Catalina Devandas Aguilar, U.N. special rapporteur on the rights of persons with disabilities. Photo by: Mark Garten / U.N.

The U.N. expert on disabilities pressed the case for disability-inclusive public policies in a report released on Wednesday, laying out the need for new approaches that fall in line with the Sustainable Development Goals.

Nondiscrimination, accessibility and support services are all key to ensuring that people living with disabilities are not “left behind” in development initiatives, Catalina Devandas Aguilar, the U.N. secretary-general’s special rapporteur on the rights of people with disabilities told media at a U.N. press briefing on Wednesday afternoon.

Devandas Aguilar, a native of Costa Rica, assumed her post in November 2014. A lawyer by training, she previously worked in disability rights for the U.N. Secretariat, the Disability Rights Advocacy Fund and as a consultant for the World Bank. Devex spoke to her after the press briefing about the hidden costs of excluding people with disabilities from discussions and policies, and how aid agencies are faring when it comes to the issue. Here are some key takeaways from our conversation.

1. The cost of excluding people with disabilities is high.

More than 1 billion people, or 15 percent of the global population, live with some form of disability. That percentage tends to be higher in developing countries but also in places such as New Zealand, where 24 percent of the population recently identified as disabled. Lack of inclusion impacts individuals and their families, as well as a country’s national productivity.

“There are a lot of people that are not participating, that are not benefiting, that are being put on pension in the best of cases,” Devandas Aguilar told Devex after the briefing. “It makes sense why there would be a high cost to this.”

Her office is coordinating with researchers focused on poverty to quantify the cost of exclusion to society.

“Until now, there has been no systematic consideration of what are the costs associated to living with a disability,” said Devandas Aguilar. “Many times people with disabilities might not be [officially] under the poverty line because you are not considering those specific, additional costs. When you use what is called a multidimensional assessment of poverty, you will see that many of those persons will be under [the poverty line] because of the excessive costs they have.”

2. Mixed progress on inclusion at aid agencies, but no coordinated approach.

Since the U.N. Convention on the Rights of Persons with Disabilities was signed nearly 10 years ago, there have been some “important changes” in how bilateral and international organizations address the subject, Devandas Aguilar said. But efforts to foster inclusive programs and spaces are limited, and often confined to specific programming rather than mainstreamed throughout. The U.N. building itself does not have signs in braille, she noted.

“There is a certain reluctancy in some agencies, I will say the World Bank is one of them, to advance at the right pace,” she said.

In the last five years, the United Kingdom’s Department for International Development and the Australian government have adopted strategies to mainstream the rights of people with disabilities throughout their aid programs. Australia is currently undergoing an evaluation of their mainstreaming process, according to Devandas Aguilar.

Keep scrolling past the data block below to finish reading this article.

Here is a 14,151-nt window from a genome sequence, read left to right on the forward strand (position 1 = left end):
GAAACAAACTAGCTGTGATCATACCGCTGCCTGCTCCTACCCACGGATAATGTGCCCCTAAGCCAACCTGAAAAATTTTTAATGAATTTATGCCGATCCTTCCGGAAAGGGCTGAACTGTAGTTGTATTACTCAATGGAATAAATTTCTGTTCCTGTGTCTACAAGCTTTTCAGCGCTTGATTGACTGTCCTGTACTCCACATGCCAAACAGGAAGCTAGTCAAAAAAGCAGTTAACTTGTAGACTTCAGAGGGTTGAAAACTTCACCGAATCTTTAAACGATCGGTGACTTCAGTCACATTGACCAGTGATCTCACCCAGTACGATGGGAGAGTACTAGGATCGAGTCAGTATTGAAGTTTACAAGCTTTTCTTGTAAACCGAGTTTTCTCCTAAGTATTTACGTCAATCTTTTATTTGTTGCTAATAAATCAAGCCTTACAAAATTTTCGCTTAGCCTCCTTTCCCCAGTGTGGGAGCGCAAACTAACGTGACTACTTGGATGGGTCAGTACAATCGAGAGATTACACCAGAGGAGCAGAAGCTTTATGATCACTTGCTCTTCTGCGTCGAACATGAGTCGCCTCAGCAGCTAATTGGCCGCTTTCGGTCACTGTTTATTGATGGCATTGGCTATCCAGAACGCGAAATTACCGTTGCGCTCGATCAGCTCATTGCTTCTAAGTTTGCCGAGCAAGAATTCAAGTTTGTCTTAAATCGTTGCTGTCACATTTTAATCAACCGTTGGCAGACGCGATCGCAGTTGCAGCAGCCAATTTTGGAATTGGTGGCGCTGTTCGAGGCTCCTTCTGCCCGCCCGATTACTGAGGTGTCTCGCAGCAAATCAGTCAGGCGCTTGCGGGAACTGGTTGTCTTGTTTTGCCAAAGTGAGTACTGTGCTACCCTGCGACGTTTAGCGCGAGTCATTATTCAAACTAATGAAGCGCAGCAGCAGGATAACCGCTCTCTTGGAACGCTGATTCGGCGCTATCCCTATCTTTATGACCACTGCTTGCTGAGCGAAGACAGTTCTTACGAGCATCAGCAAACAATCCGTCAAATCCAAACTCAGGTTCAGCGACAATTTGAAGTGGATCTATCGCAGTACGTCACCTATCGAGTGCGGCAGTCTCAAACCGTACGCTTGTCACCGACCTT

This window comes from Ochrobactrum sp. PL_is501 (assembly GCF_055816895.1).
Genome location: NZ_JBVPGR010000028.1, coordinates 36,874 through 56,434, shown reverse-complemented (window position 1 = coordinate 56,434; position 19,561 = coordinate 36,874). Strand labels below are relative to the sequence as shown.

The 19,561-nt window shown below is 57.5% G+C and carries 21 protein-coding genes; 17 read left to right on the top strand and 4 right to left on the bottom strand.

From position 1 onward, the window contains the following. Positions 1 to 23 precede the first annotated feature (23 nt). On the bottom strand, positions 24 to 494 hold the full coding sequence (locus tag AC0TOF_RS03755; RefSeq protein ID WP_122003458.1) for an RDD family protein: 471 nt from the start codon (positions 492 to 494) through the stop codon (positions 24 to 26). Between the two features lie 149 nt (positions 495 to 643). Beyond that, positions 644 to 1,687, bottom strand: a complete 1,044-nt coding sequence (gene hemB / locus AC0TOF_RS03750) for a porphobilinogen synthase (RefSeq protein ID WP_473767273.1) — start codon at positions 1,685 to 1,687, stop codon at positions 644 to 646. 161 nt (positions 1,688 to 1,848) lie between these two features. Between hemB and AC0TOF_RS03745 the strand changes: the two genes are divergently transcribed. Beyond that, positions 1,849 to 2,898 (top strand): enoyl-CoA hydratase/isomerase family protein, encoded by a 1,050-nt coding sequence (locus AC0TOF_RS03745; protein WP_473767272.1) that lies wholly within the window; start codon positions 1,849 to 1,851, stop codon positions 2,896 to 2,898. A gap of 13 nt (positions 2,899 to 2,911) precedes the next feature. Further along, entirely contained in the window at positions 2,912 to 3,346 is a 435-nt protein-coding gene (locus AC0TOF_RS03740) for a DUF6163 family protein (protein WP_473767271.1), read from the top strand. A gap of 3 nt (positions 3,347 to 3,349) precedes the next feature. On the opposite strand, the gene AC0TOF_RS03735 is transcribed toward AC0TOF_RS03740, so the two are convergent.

The United States Agency for International Development has “made some efforts.” Meanwhile for the European Union and Germany, “much more can be done at that level,” she said.

“All of them, as I mentioned, have started [work in mainstreaming], but I still think that most of it is not quite coordinated and so what you see is that you have a specific program, but then it doesn’t talk to the other mainstream programs,” Devandas Aguilar said.

These specific programs can receive limited funding and then may also not connect to broader programs and work, like access to political participation, which require greater inclusivity.

3. Siloes affect programming at the country level, too.

Conversations about disability tend to play out differently at the international compared to the national level, Devandas Aguilar observed.

“At the international level, the discourse is far more advanced — if you meet with the heads of agencies, etc. When you go and meet with the same agencies, but with people that are in the day-to-day [operations], they are just concerned with their portfolio,” she said.

The reality then becomes about more “basic things” such as how an organization is actually engaging with people living with disabilities and their organizations.

“You know, I have replies of, ‘We are contacting them, we know, we have open calls,’ and it is a question of, are those open calls accessible?” Devandas Aguilar said. “They have no clue of how to make [the calls] accessible, there is never sign language interpretation provided, the places where they meet are not accessible for persons with physical disabilities, and then you start noticing how you are not connecting dots in reaching these people.”

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About the author

  • Lieberman amy

    Amy Lieberman

    Amy Lieberman is the New York Correspondent for Devex. She covers the United Nations and reports on global development and politics. Amy previously worked as a freelance reporter, covering the environment, human rights, immigration, and health across the U.S. and in more than 10 countries, including Colombia, Mexico, Nepal, and Cambodia. Her coverage has appeared in the Guardian, the Atlantic, Slate, and the Los Angeles Times. A native New Yorker, Amy received her master’s degree in politics and government from Columbia’s School of Journalism.